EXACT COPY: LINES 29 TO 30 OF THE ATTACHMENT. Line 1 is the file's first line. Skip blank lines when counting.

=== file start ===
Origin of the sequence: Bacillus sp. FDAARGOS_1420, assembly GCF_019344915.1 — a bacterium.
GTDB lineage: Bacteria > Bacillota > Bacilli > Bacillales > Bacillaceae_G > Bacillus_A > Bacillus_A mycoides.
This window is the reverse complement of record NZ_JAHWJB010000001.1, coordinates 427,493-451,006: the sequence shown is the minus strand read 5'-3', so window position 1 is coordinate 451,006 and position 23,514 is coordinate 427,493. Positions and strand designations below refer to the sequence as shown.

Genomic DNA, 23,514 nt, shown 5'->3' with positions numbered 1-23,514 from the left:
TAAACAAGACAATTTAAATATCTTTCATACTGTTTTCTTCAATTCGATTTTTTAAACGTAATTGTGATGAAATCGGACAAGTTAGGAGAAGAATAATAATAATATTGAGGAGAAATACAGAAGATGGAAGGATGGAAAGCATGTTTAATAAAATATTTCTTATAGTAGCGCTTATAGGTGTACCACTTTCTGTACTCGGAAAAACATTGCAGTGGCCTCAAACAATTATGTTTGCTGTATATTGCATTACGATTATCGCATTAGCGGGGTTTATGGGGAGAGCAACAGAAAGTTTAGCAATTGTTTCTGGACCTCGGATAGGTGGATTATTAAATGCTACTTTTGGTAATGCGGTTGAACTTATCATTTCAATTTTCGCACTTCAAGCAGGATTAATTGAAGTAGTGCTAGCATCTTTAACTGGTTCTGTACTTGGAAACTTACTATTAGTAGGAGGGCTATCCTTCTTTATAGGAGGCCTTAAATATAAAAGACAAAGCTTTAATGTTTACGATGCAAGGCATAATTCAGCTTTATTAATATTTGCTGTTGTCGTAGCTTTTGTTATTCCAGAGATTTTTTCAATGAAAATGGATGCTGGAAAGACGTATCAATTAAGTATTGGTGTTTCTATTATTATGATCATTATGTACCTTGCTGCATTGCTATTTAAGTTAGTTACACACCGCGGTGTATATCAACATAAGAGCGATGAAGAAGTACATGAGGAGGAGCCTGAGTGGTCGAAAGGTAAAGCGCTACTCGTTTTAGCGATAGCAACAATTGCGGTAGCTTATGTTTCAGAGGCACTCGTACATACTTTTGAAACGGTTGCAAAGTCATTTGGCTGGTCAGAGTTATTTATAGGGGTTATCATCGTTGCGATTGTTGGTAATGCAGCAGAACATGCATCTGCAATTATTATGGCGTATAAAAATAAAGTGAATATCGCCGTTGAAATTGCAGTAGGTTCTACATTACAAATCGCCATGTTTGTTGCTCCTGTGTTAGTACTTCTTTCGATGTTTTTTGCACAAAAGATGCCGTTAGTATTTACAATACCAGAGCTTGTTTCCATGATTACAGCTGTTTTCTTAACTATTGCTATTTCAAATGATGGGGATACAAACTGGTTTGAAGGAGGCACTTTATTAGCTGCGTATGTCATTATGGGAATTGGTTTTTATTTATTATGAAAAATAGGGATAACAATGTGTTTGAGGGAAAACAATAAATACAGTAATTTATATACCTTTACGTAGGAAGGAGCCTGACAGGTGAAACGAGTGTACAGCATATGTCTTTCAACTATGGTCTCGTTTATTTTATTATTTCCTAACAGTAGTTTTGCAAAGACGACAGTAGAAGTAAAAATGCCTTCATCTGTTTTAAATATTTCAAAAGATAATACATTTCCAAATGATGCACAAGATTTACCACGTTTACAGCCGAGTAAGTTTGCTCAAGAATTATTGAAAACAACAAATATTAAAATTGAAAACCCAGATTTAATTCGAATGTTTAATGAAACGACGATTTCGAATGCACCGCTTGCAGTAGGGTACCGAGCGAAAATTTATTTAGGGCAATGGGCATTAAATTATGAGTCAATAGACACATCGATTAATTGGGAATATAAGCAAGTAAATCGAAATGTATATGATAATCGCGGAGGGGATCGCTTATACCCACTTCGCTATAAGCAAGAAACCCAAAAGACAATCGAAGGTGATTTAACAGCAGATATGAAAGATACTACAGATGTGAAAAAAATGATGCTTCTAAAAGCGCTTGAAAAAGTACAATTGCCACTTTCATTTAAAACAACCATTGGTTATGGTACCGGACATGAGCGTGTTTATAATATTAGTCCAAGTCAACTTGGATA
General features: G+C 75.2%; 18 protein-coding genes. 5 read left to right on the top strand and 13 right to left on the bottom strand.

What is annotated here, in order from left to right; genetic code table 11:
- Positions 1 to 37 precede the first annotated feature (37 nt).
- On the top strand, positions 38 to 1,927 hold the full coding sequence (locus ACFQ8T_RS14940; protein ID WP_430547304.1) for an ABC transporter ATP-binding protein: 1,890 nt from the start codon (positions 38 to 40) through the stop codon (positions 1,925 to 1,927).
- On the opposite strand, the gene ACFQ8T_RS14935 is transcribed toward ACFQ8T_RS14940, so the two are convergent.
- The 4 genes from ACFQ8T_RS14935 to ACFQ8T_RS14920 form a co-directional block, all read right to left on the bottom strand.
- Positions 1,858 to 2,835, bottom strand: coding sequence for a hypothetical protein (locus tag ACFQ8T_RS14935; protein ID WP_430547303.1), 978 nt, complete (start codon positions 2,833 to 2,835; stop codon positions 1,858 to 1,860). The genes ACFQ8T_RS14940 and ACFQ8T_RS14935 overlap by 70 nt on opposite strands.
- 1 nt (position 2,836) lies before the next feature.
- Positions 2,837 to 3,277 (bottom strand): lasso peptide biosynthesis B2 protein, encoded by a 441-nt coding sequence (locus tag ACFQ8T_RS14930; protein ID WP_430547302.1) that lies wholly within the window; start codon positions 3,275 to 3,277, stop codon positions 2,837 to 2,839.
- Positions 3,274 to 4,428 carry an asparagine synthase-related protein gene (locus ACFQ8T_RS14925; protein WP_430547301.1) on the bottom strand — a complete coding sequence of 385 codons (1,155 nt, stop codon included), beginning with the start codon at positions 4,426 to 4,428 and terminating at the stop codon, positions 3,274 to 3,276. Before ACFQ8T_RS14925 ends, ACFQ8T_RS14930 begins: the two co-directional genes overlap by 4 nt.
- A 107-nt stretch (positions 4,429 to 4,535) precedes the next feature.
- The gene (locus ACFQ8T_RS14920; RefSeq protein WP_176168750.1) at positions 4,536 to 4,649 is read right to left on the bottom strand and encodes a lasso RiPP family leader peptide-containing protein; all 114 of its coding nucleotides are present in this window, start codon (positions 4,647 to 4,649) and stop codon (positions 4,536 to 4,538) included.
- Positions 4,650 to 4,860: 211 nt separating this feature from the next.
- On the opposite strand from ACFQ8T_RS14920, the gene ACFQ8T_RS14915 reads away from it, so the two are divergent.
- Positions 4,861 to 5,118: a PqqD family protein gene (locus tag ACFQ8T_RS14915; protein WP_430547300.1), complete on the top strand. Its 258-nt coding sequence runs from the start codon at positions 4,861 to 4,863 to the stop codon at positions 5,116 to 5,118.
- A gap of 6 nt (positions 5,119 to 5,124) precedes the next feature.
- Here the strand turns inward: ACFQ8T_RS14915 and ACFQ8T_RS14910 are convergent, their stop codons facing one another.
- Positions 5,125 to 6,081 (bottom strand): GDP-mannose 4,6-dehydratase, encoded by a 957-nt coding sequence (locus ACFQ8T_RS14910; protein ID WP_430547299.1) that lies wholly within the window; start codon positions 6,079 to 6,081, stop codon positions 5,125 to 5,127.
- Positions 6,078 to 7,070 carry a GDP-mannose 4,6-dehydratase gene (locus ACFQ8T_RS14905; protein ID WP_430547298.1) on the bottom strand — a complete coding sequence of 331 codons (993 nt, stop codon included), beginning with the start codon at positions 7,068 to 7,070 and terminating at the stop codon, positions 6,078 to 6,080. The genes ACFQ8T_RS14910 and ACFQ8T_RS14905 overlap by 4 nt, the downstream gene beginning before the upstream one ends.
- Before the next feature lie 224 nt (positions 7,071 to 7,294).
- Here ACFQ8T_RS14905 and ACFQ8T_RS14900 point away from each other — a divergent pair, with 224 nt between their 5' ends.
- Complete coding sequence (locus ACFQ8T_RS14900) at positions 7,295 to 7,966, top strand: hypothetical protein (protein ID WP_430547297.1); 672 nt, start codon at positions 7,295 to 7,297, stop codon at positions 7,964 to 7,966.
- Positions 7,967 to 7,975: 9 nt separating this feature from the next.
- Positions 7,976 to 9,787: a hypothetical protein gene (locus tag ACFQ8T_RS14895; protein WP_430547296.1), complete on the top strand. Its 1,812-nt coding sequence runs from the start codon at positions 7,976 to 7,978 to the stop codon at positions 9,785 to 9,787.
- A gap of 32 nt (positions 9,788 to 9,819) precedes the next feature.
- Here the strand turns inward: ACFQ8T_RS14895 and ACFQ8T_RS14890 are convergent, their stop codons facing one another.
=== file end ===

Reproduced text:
- Positions 7,976 to 9,787: a hypothetical protein gene (locus tag ACFQ8T_RS14895; protein WP_430547296.1), complete on the top strand. Its 1,812-nt coding sequence runs from the start codon at positions 7,976 to 7,978 to the stop codon at positions 9,785 to 9,787.
- A gap of 32 nt (positions 9,788 to 9,819) precedes the next feature.